Michelangelo had trouble sleeping. He told his friends sleep gave him headaches. So he would get up in the middle of the night, put on his hat with candles, pick up his chisels, and work. He always had a block of marble in his shop and a figure going.
When he was seventy-five the figure he worked on at odd hours was the Duomo Pietà, which he meant for his own tomb. He came to hate it and broke it to pieces in frustration and anger.
The last one he began, when he was over eighty, was this Rondanini Pietà. It is in the Sforza Castle of Milan.
Rondanini Pietà, in the Museo d’arte antica in the Sforza Castle in Milan, Italy
(a GNU Free Documentation License, Version 1.2 photo published here)
“I watched him work all day on this figure,” his friend Daniele da Volterra wrote to a friend.
Two days later Michelangelo ran a fever. He wandered around the house in his restless fashion and finally went outdoors for a walk, though it was chilly. His fever was higher the next day and he sat in front of the fireplace, sweating and shivering. Finally he crawled into bed. He died just two days later.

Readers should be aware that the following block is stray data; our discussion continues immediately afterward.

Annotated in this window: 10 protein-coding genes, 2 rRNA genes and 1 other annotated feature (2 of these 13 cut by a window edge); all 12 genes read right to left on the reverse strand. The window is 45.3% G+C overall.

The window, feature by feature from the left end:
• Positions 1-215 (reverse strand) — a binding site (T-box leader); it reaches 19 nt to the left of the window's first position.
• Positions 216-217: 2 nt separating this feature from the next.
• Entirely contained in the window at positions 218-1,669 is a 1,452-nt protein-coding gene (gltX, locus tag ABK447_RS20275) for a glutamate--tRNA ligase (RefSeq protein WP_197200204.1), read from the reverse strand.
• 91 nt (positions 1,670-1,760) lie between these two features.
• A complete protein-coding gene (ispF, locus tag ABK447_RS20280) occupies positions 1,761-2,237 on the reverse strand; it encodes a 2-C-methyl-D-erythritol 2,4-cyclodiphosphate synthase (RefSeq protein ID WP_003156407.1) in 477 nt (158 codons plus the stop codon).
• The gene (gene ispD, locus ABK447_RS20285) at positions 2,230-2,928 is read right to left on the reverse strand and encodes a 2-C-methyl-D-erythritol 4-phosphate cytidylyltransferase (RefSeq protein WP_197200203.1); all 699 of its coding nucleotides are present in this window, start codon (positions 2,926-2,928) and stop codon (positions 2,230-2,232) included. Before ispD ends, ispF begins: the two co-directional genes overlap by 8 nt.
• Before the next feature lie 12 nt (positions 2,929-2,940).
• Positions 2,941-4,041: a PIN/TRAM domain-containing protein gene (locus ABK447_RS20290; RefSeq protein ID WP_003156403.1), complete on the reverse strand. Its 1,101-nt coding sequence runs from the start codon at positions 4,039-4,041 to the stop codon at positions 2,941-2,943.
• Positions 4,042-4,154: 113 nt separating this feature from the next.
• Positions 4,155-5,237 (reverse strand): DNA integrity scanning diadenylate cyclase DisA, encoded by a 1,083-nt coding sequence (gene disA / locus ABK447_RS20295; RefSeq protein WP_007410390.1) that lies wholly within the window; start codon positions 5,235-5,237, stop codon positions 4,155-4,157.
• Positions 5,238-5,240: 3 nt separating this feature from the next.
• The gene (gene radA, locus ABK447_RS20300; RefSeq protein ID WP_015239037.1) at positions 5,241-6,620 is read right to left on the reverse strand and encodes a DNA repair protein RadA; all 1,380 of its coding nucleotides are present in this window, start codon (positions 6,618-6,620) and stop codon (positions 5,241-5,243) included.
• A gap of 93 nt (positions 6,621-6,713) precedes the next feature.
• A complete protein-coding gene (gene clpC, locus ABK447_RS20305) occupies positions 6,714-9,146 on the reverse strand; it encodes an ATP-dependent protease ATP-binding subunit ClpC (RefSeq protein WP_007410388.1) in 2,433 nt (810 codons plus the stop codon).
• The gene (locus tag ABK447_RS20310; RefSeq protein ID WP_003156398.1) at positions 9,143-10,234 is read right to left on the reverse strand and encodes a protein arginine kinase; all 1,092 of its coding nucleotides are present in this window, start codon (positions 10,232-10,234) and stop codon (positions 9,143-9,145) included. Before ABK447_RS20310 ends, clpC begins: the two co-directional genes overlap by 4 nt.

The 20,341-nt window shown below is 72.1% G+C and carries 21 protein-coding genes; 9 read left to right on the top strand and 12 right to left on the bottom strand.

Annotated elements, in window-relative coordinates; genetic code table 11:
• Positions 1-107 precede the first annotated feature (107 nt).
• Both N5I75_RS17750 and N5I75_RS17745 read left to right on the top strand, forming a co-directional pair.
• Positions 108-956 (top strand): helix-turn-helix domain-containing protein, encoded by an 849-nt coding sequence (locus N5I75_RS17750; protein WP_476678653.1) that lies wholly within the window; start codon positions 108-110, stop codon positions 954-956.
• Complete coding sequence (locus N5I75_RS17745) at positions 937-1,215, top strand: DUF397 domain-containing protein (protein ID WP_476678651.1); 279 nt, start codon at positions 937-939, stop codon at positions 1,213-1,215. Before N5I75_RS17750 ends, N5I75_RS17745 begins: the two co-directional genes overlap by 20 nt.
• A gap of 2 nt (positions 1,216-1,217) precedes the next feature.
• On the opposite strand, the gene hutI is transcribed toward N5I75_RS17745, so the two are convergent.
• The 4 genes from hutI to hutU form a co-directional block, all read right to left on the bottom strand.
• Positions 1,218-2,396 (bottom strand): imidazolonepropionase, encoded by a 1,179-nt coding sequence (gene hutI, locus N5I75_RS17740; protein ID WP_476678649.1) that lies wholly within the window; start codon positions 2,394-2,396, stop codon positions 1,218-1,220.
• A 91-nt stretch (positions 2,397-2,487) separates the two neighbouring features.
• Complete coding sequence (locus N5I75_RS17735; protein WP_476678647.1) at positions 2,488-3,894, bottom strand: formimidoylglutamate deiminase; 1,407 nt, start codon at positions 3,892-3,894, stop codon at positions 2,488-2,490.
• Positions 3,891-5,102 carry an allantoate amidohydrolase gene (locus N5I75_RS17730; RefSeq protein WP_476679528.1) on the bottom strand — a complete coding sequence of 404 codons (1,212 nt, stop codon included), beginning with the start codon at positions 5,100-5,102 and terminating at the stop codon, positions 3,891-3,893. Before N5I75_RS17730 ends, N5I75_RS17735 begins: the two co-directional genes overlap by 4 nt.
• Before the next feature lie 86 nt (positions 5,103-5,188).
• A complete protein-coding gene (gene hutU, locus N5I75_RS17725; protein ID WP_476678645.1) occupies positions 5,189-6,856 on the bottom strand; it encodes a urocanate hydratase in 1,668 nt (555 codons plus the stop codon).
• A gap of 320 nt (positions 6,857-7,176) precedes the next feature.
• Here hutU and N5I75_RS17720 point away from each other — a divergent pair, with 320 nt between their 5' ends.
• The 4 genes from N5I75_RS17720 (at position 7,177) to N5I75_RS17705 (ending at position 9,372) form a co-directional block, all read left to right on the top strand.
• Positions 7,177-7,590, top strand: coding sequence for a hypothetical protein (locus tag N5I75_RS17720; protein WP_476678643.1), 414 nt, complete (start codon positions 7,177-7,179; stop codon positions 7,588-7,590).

Volterra doesn’t say what he thought of the figure he saw Michelangelo work on. Neither do his two biographer friends. Most critics have discreetly passed over it. Why?
It not only shows signs of the same frustration that made him ruin the Duomo Pietà; it shows signs of mental weakness and a pitiful loss of power and effectiveness.
(These are thumbnails of the unique photos taken by Ludwig Goldscheider for his book Michelangelo: Paintings, Sculpture, Architecture, Phaidon Press Ltd.)
The legs, though nearly finished, are thin, graceless, commonplace. On Christ’s right are the remains of a finished, polished arm with recognizably Michelangelo-esque robustness and power. But it has been cut away and a new arm and shoulder started. Now it is hard to imagine just what Michelangelo meant to do with the remaining marble. Everything is out of whack. He has chipped away the marble that would have been needed to give Christ a full chest and now the shoulders can never be broad enough. And what was he going to make of the Virgin that stands like a child on a box behind him?
It looks like the old Master didn’t know himself where to go with the statue and was only fumbling around, waiting for his long-lost Muse to come and rescue it and him.